What Cato Doesn’t Tell You About the Jones Act

Good people still make bad mistakes.

One example is the Cato Institute’s attacks upon the Jones Act. The libertarian think tank should be appreciated for some other efforts, but not for its strident campaign to let foreign interests take over water transportation within the United States.

Last week, the Jones Act turned 100 years old. While it has served America well, it has come under repeated attack by those who forget its purpose.

The century-old Jones Act continues policies that trace back to the founding of America. It requires that internal trade between American ports should use vessels that are mostly American-owned, built in America, and mostly crewed by Americans. The Jones Act does not apply, however, to international trade that moves between a U.S. port and a foreign port.

Worldwide, many nations apply similar policies for domestic transport.

Cato claims some domestic shipping costs might be lower, short-term at least, if we invited in foreign interests. But the Jones Act is about national security, not about money. Even Cato’s hero, the Scottish economist so dearly loved by early Americans, Adam Smith, recognized that a country does not benefit if its trade is outsourced to other countries.

If Cato succeeded in repealing our Jones Act, one nation that could jump big-time into our domestic trade is China. China is aggressively pursuing a chokehold on maritime trade because 90 percent of global trade goes by ship. Control of the seas is key both to economic and military control.

China’s global “Belt and Road Initiative” injects it into transportation and infrastructure of 138 countries, a companion to its “Made-in-China 2025” plan. Thanks to enormous government subsidies, China builds far more ocean-going ships than any other country—almost 1,300 a year compared to only eight a year in the United States.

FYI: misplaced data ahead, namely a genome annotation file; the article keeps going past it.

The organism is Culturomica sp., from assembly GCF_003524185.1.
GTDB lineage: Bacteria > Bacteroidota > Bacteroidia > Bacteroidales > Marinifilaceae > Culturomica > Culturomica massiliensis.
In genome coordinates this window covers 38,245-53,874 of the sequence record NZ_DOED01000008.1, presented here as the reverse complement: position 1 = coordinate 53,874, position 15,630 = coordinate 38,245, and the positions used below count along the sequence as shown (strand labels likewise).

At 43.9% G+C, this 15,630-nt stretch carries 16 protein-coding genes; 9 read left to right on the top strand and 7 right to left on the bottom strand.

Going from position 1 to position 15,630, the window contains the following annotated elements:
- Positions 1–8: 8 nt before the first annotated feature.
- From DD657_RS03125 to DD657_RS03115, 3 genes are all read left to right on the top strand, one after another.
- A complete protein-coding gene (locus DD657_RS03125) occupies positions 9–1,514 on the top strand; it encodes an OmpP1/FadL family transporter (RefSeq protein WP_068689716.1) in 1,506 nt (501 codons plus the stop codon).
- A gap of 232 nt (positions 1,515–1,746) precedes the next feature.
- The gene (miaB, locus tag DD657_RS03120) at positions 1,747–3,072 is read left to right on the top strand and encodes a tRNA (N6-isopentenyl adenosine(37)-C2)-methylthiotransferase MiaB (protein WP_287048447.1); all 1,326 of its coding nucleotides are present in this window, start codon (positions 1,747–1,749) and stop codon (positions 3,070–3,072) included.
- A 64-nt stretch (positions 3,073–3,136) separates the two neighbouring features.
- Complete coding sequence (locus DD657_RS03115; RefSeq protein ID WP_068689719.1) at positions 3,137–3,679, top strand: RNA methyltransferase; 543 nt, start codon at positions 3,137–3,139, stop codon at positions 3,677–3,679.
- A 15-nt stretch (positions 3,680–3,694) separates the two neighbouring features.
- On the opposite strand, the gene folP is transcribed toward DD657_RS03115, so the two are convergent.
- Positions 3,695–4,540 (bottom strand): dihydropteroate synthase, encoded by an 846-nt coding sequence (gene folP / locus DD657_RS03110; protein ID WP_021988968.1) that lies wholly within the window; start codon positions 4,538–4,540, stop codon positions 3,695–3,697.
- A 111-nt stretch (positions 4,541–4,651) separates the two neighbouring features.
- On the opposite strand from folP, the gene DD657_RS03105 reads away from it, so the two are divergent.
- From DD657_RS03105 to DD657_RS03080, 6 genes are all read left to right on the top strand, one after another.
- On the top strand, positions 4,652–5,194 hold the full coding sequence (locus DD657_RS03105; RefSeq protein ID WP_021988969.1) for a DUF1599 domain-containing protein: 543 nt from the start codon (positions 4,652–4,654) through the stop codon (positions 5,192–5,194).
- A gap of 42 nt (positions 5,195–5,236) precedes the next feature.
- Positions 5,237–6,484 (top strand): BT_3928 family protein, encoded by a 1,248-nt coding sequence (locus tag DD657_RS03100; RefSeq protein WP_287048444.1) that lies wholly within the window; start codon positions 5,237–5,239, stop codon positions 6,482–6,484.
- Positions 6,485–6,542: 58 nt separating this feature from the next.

China has purchased control of major cargo ports on every continent except Antarctica, often including military bases as well. China links its businesses with its People’s Liberation Army. The Communist regime in Beijing uses forced labor and spends unlimited money toward these goals.

But the Jones Act stops them from doing within the United States what China is doing around the globe. They’re developing dominance within the 41,000-ship global fleet of ocean-going merchant ships. Without the Jones Act, they could also expand among the other 40,000 vessels (ships, barges, tugs, etc.) which handle America’s internal trade along our riverways, intracoastal canals, and between American ports.

China also pursues what Forbes called “China’s Seaport Shopping Spree” worldwide. They even acquired major facilities in the Port of Long Beach, California, until President Trump forced them to divest it, with a sales price of $1.8 billion.

China has declared shipbuilding and maritime trade as critical strategic interests. The United States has not given shipbuilding a similar priority.

But instead of recognizing that the Jones Act thwarts China, the Cato Institute distorts common sense by claiming that somehow this law benefits China instead of the United States. That makes as much sense as calling their Great Wall nothing but a little picket fence.

The Jones Act is part of a consistent and important U.S. policy. Our aviation laws contain similar restrictions, requiring passenger and freight flights within the United States to be on domestic airlines. Foreign air carriers like China Southern, Lufthansa, Air France, British Air, etc., are allowed only to fly between a U.S. city and a foreign city.

Likewise, our defense and national security laws follow this America First policy through “Buy American” requirements that are based on security needs and to maintain our critical industries.

America’s values are protected by economic strength as well as by military strength. The problem with unbridled libertarianism is that it makes no moral distinction between sustaining a democratic republic or enabling a totalitarian regime.

We learned the hard way that relying on cheap imports was hollowing out America’s economy and manufacturing sector. And while we recover from the coronavirus shutdowns, the last thing we need is to shift more American jobs to China by repealing the Jones Act.

Sorry, Cato, but please focus on better ideas instead of this one.

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About Ernest Istook

Ernest Istook is a former congressman from Oklahoma. While in Congress, Rep. Istook held key positions dealing with trade and transportation. He now practices law, teaches political science, and is a Distinguished Fellow with the Frontiers of Freedom Foundation.

Photo: Mint Images/Getty Images

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